A somewhat bizarre-sounding chant of “Gus! Gus! Gus!” filled the air of San Francisco’s Rickshaw Stop long before Gus Dapperton and his iconic bowl cut made an appearance onstage. Sauntering up to the microphone, proudly sporting keys on a carabiner and carrying a crumpled setlist, Dapperton certainly made an amusing entrance worth waiting for. Goofy dance moves and catchy indie-pop songs performed in equal measure, Dapperton and friends delivered a charming and inarguably fun performance for their audience Monday night.
After an energetic opening of “Gum, Toe and Sole,” Dapperton quickly established himself as a character by making a comedic introduction on his band members’ behalf. Dapperton provided trivia about each respective member, mentioning that drummer Tommy Sibilla lives on a farm and that bassist Ian O’Neill has a job as both a lifeguard and a bellhop. Keeping with his witty repartee, he dramatically added as a final embellishment to each individual description that everyone was 6’5”. (They weren’t.)
With introductions finished, the band’s closeness was readily apparent, especially between the siblings of the group. Dapperton’s sister and keyboardist Megan Rice served as a nice point of contrast from her brother. Dapperton’s flamboyant kicks and spins were matched well with Rice’s reserved yet still enjoyable headbanging with every pronounced chord.
The rapport among the band members not only lent itself well to the night’s beautifully executed musicality, but it bled into the excellence of the dance moves themselves. In particular, the upbeat track “Ditch” was certainly a highlight of the evening — the song ending with Dapperton and O’Neill both on the floor of the stage, kicking their feet in synchronization. Silly yet entertaining, Dapperton also showcased his range with his ability to take things seriously, especially when it comes to his songwriting.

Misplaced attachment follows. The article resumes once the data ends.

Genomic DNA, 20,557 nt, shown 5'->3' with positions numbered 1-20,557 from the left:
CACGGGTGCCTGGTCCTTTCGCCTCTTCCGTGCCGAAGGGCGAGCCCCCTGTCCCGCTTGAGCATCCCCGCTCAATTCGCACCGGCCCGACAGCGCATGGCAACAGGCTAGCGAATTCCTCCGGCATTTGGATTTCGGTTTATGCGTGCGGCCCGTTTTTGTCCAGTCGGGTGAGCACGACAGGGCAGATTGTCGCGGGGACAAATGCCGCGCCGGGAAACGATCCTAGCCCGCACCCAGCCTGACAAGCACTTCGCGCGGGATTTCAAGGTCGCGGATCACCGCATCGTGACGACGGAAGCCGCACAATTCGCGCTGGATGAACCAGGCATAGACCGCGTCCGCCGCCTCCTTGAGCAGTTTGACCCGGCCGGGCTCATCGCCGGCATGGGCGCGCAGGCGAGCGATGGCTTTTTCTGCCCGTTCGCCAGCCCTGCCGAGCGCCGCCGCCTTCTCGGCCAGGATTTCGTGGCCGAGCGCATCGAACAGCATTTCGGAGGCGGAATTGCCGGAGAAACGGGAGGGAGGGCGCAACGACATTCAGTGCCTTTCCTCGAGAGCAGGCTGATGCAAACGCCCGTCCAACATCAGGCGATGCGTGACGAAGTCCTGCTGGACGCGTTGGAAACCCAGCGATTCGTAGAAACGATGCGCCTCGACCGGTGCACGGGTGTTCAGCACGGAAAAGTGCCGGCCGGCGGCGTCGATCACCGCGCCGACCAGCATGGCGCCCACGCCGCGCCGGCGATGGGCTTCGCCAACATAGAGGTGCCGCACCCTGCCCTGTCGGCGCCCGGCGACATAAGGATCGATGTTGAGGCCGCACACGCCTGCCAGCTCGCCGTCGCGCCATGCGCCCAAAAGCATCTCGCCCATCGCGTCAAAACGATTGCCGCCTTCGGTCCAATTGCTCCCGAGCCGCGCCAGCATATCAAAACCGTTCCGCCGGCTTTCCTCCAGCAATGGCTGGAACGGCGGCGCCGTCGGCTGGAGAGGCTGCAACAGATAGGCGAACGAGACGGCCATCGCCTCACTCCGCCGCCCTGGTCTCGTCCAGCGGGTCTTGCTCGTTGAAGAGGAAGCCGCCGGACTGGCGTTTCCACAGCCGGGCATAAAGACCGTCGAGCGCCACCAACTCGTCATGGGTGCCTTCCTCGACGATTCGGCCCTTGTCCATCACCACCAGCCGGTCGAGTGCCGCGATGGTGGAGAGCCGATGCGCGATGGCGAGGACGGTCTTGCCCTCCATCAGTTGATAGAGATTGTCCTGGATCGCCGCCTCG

Adding a special emphasis to his final song of the evening, Dapperton revealed a bit of backstory behind his track “I’m Just Snacking.” Citing his source of inspiration as “an esteemed colleague,” Dapperton recounted a story of how he was waiting to get dinner with a friend and then saw her enter the room, munching on some popcorn. When he protested that she would spoil her appetite, her defense was simply, “I’m just snacking.”
Dapperton took a minor epiphany from this exchange and began writing the song that night. He worked on this concept and updated it to focus instead on partaking in multiple romantic relationships at the same time. This modification definitely adapts well, as “I’m Just Snacking” has proved to be one of Dapperton’s more popular tracks — and for good reason.
Quirky and filled with whimsy, this song plainly illustrates his talent for utilising colorful and evocative language. Lyrics such as “He won’t build in / Thrones of vermillion / Whose woes is filled with / Pseudo civilians, no” fully align with Dapperton’s playful vibe and perfectly amalgamate the nerdy and cool aspects of his aesthetic. This song truly thrived onstage with O’Neill’s bass even more pronounced and delightfully funky in a live setting. “I’m Just Snacking” would have cinched the end of the concert beautifully.
But Dapperton wasn’t done with his audience yet.
Seemingly basing his decision on the crowd’s incredible energy, Dapperton didn’t even bother leaving the stage for an encore. He instead told the audience, “Of course we’re going to do one more.” After introducing the song as the bands’ “favorite bop to dance to” and inviting the crowd to dance along with him, Dapperton ripped into the opening chords of the Beatles’ iconic track “Twist and Shout.”
Certainly a surprising end to a set, the cover achieved instant success with the audience. Dapperton’s vocals shined on this particular song, as his voice, which had been creeping toward the screaming end of the vocal spectrum, was finally realized in the song’s exuberant chorus.
Indeed, it was a perfectly upbeat note to end on. Dapperton and friends succeeded in forging a memorable night for the Rickshaw audience — one that was punctuated by both groovy tracks and spectacular moves.
Contact Sarah Alford at [email protected].